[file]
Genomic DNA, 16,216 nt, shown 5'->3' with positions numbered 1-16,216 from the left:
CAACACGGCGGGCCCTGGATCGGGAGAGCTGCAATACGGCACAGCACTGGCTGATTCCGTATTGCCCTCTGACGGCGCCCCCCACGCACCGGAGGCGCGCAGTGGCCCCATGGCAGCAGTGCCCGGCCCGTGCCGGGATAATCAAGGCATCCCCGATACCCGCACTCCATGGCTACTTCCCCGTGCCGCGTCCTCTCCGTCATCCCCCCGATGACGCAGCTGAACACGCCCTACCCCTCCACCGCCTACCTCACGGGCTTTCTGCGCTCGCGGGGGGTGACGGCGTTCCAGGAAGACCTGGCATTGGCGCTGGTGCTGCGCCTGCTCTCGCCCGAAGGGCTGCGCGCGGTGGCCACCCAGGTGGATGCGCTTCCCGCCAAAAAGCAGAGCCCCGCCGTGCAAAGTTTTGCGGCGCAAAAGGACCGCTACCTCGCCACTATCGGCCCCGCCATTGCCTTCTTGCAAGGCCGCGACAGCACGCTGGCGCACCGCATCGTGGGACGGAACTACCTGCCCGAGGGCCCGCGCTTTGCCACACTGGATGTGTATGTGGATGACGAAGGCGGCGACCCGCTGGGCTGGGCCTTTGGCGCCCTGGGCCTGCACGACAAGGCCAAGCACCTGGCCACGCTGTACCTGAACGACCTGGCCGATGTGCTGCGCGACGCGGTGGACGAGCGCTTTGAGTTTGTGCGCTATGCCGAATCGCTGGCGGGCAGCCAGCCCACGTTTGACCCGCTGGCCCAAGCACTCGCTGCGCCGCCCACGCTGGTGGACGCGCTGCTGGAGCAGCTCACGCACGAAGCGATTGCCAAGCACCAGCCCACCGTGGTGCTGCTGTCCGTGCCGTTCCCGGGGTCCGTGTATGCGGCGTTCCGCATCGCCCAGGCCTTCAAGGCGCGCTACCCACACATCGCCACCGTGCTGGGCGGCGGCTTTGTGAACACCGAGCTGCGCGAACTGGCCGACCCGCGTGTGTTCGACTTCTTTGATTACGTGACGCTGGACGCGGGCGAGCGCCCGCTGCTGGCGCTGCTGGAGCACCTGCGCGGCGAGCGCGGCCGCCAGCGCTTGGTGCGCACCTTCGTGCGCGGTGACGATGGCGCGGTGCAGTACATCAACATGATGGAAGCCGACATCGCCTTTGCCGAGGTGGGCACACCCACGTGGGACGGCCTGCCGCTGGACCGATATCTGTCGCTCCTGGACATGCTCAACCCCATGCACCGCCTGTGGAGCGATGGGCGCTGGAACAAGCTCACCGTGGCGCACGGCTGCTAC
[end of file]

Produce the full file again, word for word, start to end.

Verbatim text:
Genomic DNA, 16,216 nt, shown 5'->3' with positions numbered 1-16,216 from the left:
CAACACGGCGGGCCCTGGATCGGGAGAGCTGCAATACGGCACAGCACTGGCTGATTCCGTATTGCCCTCTGACGGCGCCCCCCACGCACCGGAGGCGCGCAGTGGCCCCATGGCAGCAGTGCCCGGCCCGTGCCGGGATAATCAAGGCATCCCCGATACCCGCACTCCATGGCTACTTCCCCGTGCCGCGTCCTCTCCGTCATCCCCCCGATGACGCAGCTGAACACGCCCTACCCCTCCACCGCCTACCTCACGGGCTTTCTGCGCTCGCGGGGGGTGACGGCGTTCCAGGAAGACCTGGCATTGGCGCTGGTGCTGCGCCTGCTCTCGCCCGAAGGGCTGCGCGCGGTGGCCACCCAGGTGGATGCGCTTCCCGCCAAAAAGCAGAGCCCCGCCGTGCAAAGTTTTGCGGCGCAAAAGGACCGCTACCTCGCCACTATCGGCCCCGCCATTGCCTTCTTGCAAGGCCGCGACAGCACGCTGGCGCACCGCATCGTGGGACGGAACTACCTGCCCGAGGGCCCGCGCTTTGCCACACTGGATGTGTATGTGGATGACGAAGGCGGCGACCCGCTGGGCTGGGCCTTTGGCGCCCTGGGCCTGCACGACAAGGCCAAGCACCTGGCCACGCTGTACCTGAACGACCTGGCCGATGTGCTGCGCGACGCGGTGGACGAGCGCTTTGAGTTTGTGCGCTATGCCGAATCGCTGGCGGGCAGCCAGCCCACGTTTGACCCGCTGGCCCAAGCACTCGCTGCGCCGCCCACGCTGGTGGACGCGCTGCTGGAGCAGCTCACGCACGAAGCGATTGCCAAGCACCAGCCCACCGTGGTGCTGCTGTCCGTGCCGTTCCCGGGGTCCGTGTATGCGGCGTTCCGCATCGCCCAGGCCTTCAAGGCGCGCTACCCACACATCGCCACCGTGCTGGGCGGCGGCTTTGTGAACACCGAGCTGCGCGAACTGGCCGACCCGCGTGTGTTCGACTTCTTTGATTACGTGACGCTGGACGCGGGCGAGCGCCCGCTGCTGGCGCTGCTGGAGCACCTGCGCGGCGAGCGCGGCCGCCAGCGCTTGGTGCGCACCTTCGTGCGCGGTGACGATGGCGCGGTGCAGTACATCAACATGATGGAAGCCGACATCGCCTTTGCCGAGGTGGGCACACCCACGTGGGACGGCCTGCCGCTGGACCGATATCTGTCGCTCCTGGACATGCTCAACCCCATGCACCGCCTGTGGAGCGATGGGCGCTGGAACAAGCTCACCGTGGCGCACGGCTGCTAC